“If you want your main halyard spliced, you have to make me part of the crew!” Dan Morris was just 12 years old when he gave the owner of a highly competitive J/29 this ultimatum. The owner did, Dan did, and a few days ago in Auckland, New Zealand, the results were obvious, as were answers to two of the most frequent questions I am asked about cruising.
Should I take my kids cruising? What should I learn to do if I want to earn money as I cruise? Where ever I am asked these questions, I give a resounding yes to the first and list rigging as potentially an excellent way to earn money as a sailor or cruiser. When I visited with Dan at the American Magic base at Auckland’s Viaduct basin last week, what was obvious was not only that his skills as a rigger led to an exceptional career in extreme high-speed sailing, but in spite of his high-speed tendencies, he still loves and looks forward to cruising.
When I asked Dan how he became part of the elite American Magic sailing team, which is hoping to wrest the America’s Cup from the hands of the Kiwis, he stated simply, “My folks taught me to love sailing.” Dan spent nearly five months of every summer cruising with his family on board their 32-foot Pearson Vanguard on the Great Lakes of the USA, not far from their hometown of Edina, Minnesota. His dad gave him the helm often and taught him the basics of rigging. By the time he was 11 he was earning pocket money doing rope-to-wire splices for other sailors. Then his dad died unexpectedly a few years later, and Dan switched full time to racing. His list of championships is impressive: 49er’s, Melges29s, Farr 40s, multiple World Match Racing Championships. Completely hooked on sailing, he went on to get a degree in naval architecture and marine engineering from the University of Michigan. This, combined with his skill working as crew and skippering various classes of foiling boats made him an obvious choice for this team.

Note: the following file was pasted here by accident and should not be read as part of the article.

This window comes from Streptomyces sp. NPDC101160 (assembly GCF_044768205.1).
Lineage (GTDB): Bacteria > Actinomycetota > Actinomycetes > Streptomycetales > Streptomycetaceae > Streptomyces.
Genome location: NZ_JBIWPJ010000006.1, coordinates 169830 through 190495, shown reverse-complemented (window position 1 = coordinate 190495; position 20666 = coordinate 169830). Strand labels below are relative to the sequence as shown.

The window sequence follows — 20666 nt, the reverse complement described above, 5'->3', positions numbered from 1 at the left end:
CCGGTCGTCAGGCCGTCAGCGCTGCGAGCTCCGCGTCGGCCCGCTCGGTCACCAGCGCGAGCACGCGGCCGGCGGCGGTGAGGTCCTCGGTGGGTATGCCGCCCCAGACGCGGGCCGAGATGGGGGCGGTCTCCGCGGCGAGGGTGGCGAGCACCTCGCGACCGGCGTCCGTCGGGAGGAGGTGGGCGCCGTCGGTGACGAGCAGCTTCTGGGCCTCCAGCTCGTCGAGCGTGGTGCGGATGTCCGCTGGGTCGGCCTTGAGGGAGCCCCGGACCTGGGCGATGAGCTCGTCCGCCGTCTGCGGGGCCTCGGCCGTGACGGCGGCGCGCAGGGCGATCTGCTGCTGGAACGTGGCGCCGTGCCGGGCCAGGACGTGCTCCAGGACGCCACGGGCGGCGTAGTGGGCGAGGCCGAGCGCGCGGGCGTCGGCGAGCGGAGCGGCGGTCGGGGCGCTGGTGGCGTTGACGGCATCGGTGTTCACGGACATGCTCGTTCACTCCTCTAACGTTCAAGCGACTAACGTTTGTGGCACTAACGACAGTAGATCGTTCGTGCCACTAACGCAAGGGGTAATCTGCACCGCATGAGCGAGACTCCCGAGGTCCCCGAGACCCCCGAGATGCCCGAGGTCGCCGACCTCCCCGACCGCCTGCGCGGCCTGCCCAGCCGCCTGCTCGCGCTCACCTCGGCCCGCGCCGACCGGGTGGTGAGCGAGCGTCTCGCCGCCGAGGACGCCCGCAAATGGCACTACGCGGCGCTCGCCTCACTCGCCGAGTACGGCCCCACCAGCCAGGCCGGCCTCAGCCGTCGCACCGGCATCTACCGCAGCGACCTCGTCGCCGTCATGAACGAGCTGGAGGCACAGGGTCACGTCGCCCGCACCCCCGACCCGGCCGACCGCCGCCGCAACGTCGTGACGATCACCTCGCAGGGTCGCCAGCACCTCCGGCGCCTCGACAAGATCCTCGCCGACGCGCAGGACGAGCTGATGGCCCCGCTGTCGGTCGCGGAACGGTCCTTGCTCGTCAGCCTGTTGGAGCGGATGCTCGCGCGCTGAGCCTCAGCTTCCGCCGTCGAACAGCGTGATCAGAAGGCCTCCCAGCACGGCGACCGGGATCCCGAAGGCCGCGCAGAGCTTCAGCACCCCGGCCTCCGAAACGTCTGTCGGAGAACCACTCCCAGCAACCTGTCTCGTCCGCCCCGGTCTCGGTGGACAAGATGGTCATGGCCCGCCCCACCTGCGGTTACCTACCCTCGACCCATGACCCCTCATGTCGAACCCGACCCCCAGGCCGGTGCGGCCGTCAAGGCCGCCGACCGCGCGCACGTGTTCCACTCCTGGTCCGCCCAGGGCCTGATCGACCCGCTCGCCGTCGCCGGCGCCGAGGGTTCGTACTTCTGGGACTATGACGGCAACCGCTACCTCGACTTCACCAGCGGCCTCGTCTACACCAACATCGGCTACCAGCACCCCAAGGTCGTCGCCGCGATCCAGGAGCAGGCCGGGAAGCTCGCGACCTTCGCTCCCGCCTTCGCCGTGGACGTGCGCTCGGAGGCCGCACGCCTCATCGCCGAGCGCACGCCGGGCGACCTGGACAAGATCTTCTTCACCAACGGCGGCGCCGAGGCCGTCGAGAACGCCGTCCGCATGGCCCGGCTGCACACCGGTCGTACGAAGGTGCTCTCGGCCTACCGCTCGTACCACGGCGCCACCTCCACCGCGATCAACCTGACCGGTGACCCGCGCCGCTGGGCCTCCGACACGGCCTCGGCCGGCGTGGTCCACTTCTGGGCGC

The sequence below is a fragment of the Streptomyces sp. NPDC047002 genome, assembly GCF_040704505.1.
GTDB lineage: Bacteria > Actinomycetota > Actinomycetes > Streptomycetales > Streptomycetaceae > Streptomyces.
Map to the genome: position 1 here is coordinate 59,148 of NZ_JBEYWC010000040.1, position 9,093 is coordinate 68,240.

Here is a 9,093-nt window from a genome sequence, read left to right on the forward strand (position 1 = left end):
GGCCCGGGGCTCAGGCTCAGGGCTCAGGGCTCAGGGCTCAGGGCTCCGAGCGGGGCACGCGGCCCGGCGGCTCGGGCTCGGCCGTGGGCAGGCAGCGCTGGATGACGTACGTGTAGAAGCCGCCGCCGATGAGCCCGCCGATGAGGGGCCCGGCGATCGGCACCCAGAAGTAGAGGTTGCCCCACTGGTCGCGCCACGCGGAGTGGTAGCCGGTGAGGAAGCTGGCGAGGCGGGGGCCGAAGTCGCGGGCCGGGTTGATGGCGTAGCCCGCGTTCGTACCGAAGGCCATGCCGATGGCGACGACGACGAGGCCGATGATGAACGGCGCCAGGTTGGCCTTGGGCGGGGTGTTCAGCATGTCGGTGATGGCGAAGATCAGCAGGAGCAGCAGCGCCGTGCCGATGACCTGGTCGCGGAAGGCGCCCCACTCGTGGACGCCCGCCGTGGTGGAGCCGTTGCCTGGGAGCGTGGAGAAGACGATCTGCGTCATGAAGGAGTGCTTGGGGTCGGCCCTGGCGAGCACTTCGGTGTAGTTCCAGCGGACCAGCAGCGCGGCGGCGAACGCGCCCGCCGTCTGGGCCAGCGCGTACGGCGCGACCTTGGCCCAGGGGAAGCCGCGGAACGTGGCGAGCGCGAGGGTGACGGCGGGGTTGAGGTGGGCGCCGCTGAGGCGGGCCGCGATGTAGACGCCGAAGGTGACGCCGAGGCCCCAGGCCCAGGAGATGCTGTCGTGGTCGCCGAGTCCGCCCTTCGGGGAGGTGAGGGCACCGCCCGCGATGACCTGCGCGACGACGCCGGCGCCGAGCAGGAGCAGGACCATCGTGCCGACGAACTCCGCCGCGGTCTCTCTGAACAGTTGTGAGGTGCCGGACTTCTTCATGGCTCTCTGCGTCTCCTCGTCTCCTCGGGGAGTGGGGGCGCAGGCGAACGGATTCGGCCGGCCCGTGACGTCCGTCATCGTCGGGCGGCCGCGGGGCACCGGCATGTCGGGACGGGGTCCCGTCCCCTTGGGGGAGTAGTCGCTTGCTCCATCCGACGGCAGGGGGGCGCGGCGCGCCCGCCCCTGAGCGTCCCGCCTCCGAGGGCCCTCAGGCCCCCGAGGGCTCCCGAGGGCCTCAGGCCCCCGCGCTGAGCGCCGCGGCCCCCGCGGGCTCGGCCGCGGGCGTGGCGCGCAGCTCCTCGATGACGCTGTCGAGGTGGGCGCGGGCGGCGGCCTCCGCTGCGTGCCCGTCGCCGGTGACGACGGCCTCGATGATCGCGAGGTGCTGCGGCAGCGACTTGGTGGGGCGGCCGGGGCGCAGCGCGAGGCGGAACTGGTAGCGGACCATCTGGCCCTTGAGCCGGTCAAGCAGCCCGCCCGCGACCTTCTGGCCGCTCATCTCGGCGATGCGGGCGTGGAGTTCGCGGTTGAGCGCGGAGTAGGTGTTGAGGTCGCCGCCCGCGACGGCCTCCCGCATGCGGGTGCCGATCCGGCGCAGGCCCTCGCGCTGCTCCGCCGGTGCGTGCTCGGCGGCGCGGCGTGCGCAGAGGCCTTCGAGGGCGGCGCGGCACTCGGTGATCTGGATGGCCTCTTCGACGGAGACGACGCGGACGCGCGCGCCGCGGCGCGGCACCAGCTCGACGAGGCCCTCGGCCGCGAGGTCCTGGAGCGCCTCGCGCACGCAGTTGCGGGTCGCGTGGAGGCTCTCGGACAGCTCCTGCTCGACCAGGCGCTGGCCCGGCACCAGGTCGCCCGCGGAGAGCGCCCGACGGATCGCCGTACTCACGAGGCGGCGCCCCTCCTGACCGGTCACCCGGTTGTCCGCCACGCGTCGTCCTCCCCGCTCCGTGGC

“I have a wrist panel with 20 different readouts,” Dan explained when I asked him how the cruising community might stand to gain from the extreme high-tech sport that is the America’s Cup today. “My job as trimmer is to watch each of the readouts to ensure we don’t overload any single point in the rig. Each time we get out there practicing, we are learning better ways to spread the loads across the rig and sails. Less load, less risk. It’s all about trimming not only the sails, but the rigging itself. That knowledge will definitely trickle down to sailboats of all types, foiling or non-foiling.”
And cruising, can it still fit in his life? “I’m looking forward to exploring the Hauraki Gulf after the America’s Cup regatta is over,” Dan explained. “My girlfriend is a sailor from here. Met when we were racing dinghies several years ago. We often spoke about cruising her home waters. Now I’ll get a chance to do that.” I suggested they include a visit to my home at Kawau Island and take my little keeler Felicity, a Herreshoff 12 ½, out for a cruise. “Might be a bit of a bore after the excitement of flying just above the water at 50 knots,” I added.
Dan’s answer. “I’ll be out sailing. That’s what it’s all about.”
Well spoken, just like you would expect from a former cruising kid.